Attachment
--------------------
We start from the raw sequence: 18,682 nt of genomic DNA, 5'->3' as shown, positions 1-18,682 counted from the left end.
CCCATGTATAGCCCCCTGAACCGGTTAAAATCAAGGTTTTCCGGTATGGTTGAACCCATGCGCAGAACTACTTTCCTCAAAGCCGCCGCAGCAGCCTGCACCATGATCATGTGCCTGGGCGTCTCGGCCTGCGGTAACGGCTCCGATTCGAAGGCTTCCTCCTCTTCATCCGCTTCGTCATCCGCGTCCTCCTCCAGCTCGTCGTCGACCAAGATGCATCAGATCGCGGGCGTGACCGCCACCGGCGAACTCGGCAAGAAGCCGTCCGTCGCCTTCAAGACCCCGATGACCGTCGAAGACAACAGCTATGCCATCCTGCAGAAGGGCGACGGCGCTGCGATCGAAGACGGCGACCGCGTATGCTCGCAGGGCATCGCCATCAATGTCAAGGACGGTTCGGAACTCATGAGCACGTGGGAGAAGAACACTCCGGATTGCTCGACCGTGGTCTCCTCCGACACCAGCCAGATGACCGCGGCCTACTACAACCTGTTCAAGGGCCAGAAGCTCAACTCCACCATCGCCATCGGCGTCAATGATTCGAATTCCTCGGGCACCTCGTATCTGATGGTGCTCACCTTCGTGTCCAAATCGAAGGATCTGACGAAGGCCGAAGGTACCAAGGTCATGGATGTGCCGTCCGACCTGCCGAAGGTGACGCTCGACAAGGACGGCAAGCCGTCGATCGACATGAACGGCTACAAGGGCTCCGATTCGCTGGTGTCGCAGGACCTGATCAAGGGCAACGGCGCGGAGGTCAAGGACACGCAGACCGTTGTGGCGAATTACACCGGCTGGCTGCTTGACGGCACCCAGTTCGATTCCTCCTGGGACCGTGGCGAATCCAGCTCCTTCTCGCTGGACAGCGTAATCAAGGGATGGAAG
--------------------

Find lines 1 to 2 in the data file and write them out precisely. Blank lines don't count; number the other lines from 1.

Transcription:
We start from the raw sequence: 18,682 nt of genomic DNA, 5'->3' as shown, positions 1-18,682 counted from the left end.
CCCATGTATAGCCCCCTGAACCGGTTAAAATCAAGGTTTTCCGGTATGGTTGAACCCATGCGCAGAACTACTTTCCTCAAAGCCGCCGCAGCAGCCTGCACCATGATCATGTGCCTGGGCGTCTCGGCCTGCGGTAACGGCTCCGATTCGAAGGCTTCCTCCTCTTCATCCGCTTCGTCATCCGCGTCCTCCTCCAGCTCGTCGTCGACCAAGATGCATCAGATCGCGGGCGTGACCGCCACCGGCGAACTCGGCAAGAAGCCGTCCGTCGCCTTCAAGACCCCGATGACCGTCGAAGACAACAGCTATGCCATCCTGCAGAAGGGCGACGGCGCTGCGATCGAAGACGGCGACCGCGTATGCTCGCAGGGCATCGCCATCAATGTCAAGGACGGTTCGGAACTCATGAGCACGTGGGAGAAGAACACTCCGGATTGCTCGACCGTGGTCTCCTCCGACACCAGCCAGATGACCGCGGCCTACTACAACCTGTTCAAGGGCCAGAAGCTCAACTCCACCATCGCCATCGGCGTCAATGATTCGAATTCCTCGGGCACCTCGTATCTGATGGTGCTCACCTTCGTGTCCAAATCGAAGGATCTGACGAAGGCCGAAGGTACCAAGGTCATGGATGTGCCGTCCGACCTGCCGAAGGTGACGCTCGACAAGGACGGCAAGCCGTCGATCGACATGAACGGCTACAAGGGCTCCGATTCGCTGGTGTCGCAGGACCTGATCAAGGGCAACGGCGCGGAGGTCAAGGACACGCAGACCGTTGTGGCGAATTACACCGGCTGGCTGCTTGACGGCACCCAGTTCGATTCCTCCTGGGACCGTGGCGAATCCAGCTCCTTCTCGCTGGACAGCGTAATCAAGGGATGGAAG